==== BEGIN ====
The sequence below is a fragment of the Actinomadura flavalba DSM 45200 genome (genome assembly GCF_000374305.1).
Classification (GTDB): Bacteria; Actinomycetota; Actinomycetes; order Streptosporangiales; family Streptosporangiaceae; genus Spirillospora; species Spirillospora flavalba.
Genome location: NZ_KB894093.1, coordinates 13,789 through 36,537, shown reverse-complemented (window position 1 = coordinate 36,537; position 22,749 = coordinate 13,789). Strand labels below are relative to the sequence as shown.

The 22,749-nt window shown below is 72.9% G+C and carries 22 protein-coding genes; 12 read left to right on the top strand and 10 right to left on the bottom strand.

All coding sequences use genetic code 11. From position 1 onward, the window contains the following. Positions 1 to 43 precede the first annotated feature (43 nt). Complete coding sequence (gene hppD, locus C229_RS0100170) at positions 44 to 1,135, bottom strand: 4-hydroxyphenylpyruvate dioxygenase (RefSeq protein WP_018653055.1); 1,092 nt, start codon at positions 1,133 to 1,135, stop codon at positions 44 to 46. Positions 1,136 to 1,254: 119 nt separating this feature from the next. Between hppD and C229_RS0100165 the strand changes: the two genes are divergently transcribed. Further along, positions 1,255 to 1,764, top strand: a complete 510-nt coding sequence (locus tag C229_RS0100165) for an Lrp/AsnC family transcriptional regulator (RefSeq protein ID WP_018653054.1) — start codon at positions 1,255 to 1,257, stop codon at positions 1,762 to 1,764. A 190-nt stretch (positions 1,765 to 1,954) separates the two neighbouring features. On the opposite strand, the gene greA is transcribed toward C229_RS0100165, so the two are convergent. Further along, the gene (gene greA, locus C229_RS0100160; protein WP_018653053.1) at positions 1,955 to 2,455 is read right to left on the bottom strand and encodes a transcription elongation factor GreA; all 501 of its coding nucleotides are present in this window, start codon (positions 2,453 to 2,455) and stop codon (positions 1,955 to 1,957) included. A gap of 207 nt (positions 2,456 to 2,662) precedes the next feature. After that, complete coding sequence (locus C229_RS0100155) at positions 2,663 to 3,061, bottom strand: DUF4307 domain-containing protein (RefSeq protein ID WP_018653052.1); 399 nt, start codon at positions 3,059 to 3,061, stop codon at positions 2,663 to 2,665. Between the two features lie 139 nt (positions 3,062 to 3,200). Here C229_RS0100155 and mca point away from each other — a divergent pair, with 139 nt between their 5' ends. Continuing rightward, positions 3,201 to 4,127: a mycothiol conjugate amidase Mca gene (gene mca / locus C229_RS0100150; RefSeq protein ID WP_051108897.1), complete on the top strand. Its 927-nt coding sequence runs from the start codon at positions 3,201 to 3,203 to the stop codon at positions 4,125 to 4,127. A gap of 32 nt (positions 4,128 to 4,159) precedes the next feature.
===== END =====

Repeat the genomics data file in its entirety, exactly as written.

The sequence below is a fragment of the Actinomadura flavalba DSM 45200 genome (genome assembly GCF_000374305.1).
Classification (GTDB): Bacteria; Actinomycetota; Actinomycetes; order Streptosporangiales; family Streptosporangiaceae; genus Spirillospora; species Spirillospora flavalba.
Genome location: NZ_KB894093.1, coordinates 13,789 through 36,537, shown reverse-complemented (window position 1 = coordinate 36,537; position 22,749 = coordinate 13,789). Strand labels below are relative to the sequence as shown.

The 22,749-nt window shown below is 72.9% G+C and carries 22 protein-coding genes; 12 read left to right on the top strand and 10 right to left on the bottom strand.

All coding sequences use genetic code 11. From position 1 onward, the window contains the following. Positions 1 to 43 precede the first annotated feature (43 nt). Complete coding sequence (gene hppD, locus C229_RS0100170) at positions 44 to 1,135, bottom strand: 4-hydroxyphenylpyruvate dioxygenase (RefSeq protein WP_018653055.1); 1,092 nt, start codon at positions 1,133 to 1,135, stop codon at positions 44 to 46. Positions 1,136 to 1,254: 119 nt separating this feature from the next. Between hppD and C229_RS0100165 the strand changes: the two genes are divergently transcribed. Further along, positions 1,255 to 1,764, top strand: a complete 510-nt coding sequence (locus tag C229_RS0100165) for an Lrp/AsnC family transcriptional regulator (RefSeq protein ID WP_018653054.1) — start codon at positions 1,255 to 1,257, stop codon at positions 1,762 to 1,764. A 190-nt stretch (positions 1,765 to 1,954) separates the two neighbouring features. On the opposite strand, the gene greA is transcribed toward C229_RS0100165, so the two are convergent. Further along, the gene (gene greA, locus C229_RS0100160; protein WP_018653053.1) at positions 1,955 to 2,455 is read right to left on the bottom strand and encodes a transcription elongation factor GreA; all 501 of its coding nucleotides are present in this window, start codon (positions 2,453 to 2,455) and stop codon (positions 1,955 to 1,957) included. A gap of 207 nt (positions 2,456 to 2,662) precedes the next feature. After that, complete coding sequence (locus C229_RS0100155) at positions 2,663 to 3,061, bottom strand: DUF4307 domain-containing protein (RefSeq protein ID WP_018653052.1); 399 nt, start codon at positions 3,059 to 3,061, stop codon at positions 2,663 to 2,665. Between the two features lie 139 nt (positions 3,062 to 3,200). Here C229_RS0100155 and mca point away from each other — a divergent pair, with 139 nt between their 5' ends. Continuing rightward, positions 3,201 to 4,127: a mycothiol conjugate amidase Mca gene (gene mca / locus C229_RS0100150; RefSeq protein ID WP_051108897.1), complete on the top strand. Its 927-nt coding sequence runs from the start codon at positions 3,201 to 3,203 to the stop codon at positions 4,125 to 4,127. A gap of 32 nt (positions 4,128 to 4,159) precedes the next feature.